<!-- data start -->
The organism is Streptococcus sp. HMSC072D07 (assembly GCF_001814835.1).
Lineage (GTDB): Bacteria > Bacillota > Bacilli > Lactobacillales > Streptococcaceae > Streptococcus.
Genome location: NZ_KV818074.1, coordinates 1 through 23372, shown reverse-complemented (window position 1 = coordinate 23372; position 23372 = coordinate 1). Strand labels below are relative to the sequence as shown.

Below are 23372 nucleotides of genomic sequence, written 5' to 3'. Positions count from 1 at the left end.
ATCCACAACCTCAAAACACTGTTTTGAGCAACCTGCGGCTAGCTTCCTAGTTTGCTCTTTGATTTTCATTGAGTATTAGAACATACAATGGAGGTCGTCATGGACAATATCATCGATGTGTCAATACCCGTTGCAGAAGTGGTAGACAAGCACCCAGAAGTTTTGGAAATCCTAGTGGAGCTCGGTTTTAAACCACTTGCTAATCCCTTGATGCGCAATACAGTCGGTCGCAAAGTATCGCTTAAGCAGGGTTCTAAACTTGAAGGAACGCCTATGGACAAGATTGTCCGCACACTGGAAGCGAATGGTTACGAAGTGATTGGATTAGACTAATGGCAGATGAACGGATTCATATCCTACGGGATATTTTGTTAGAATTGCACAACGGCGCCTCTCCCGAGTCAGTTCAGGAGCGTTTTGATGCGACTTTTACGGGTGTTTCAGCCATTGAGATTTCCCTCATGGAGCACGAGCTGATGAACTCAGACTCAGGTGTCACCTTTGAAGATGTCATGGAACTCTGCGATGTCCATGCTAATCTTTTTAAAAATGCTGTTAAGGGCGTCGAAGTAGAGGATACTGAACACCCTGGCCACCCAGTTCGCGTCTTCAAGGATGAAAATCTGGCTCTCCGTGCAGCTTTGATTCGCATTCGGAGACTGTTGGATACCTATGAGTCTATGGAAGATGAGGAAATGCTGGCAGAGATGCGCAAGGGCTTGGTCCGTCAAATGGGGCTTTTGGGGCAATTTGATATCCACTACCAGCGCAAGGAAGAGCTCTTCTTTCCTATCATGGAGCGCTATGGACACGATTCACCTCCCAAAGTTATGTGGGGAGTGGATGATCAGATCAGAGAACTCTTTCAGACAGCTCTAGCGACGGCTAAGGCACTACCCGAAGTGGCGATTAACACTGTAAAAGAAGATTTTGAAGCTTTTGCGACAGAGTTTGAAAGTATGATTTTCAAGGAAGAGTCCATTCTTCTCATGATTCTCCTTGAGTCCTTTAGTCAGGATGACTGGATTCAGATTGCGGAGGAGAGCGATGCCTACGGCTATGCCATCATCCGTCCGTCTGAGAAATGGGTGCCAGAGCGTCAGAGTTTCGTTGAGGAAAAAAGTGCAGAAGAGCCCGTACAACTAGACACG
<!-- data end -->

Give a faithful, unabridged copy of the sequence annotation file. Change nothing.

The organism is Streptococcus sp. HMSC072D07 (assembly GCF_001814835.1).
Lineage (GTDB): Bacteria > Bacillota > Bacilli > Lactobacillales > Streptococcaceae > Streptococcus.
Genome location: NZ_KV818074.1, coordinates 1 through 23372, shown reverse-complemented (window position 1 = coordinate 23372; position 23372 = coordinate 1). Strand labels below are relative to the sequence as shown.

Below are 23372 nucleotides of genomic sequence, written 5' to 3'. Positions count from 1 at the left end.
ATCCACAACCTCAAAACACTGTTTTGAGCAACCTGCGGCTAGCTTCCTAGTTTGCTCTTTGATTTTCATTGAGTATTAGAACATACAATGGAGGTCGTCATGGACAATATCATCGATGTGTCAATACCCGTTGCAGAAGTGGTAGACAAGCACCCAGAAGTTTTGGAAATCCTAGTGGAGCTCGGTTTTAAACCACTTGCTAATCCCTTGATGCGCAATACAGTCGGTCGCAAAGTATCGCTTAAGCAGGGTTCTAAACTTGAAGGAACGCCTATGGACAAGATTGTCCGCACACTGGAAGCGAATGGTTACGAAGTGATTGGATTAGACTAATGGCAGATGAACGGATTCATATCCTACGGGATATTTTGTTAGAATTGCACAACGGCGCCTCTCCCGAGTCAGTTCAGGAGCGTTTTGATGCGACTTTTACGGGTGTTTCAGCCATTGAGATTTCCCTCATGGAGCACGAGCTGATGAACTCAGACTCAGGTGTCACCTTTGAAGATGTCATGGAACTCTGCGATGTCCATGCTAATCTTTTTAAAAATGCTGTTAAGGGCGTCGAAGTAGAGGATACTGAACACCCTGGCCACCCAGTTCGCGTCTTCAAGGATGAAAATCTGGCTCTCCGTGCAGCTTTGATTCGCATTCGGAGACTGTTGGATACCTATGAGTCTATGGAAGATGAGGAAATGCTGGCAGAGATGCGCAAGGGCTTGGTCCGTCAAATGGGGCTTTTGGGGCAATTTGATATCCACTACCAGCGCAAGGAAGAGCTCTTCTTTCCTATCATGGAGCGCTATGGACACGATTCACCTCCCAAAGTTATGTGGGGAGTGGATGATCAGATCAGAGAACTCTTTCAGACAGCTCTAGCGACGGCTAAGGCACTACCCGAAGTGGCGATTAACACTGTAAAAGAAGATTTTGAAGCTTTTGCGACAGAGTTTGAAAGTATGATTTTCAAGGAAGAGTCCATTCTTCTCATGATTCTCCTTGAGTCCTTTAGTCAGGATGACTGGATTCAGATTGCGGAGGAGAGCGATGCCTACGGCTATGCCATCATCCGTCCGTCTGAGAAATGGGTGCCAGAGCGTCAGAGTTTCGTTGAGGAAAAAAGTGCAGAAGAGCCCGTACAACTAGACACG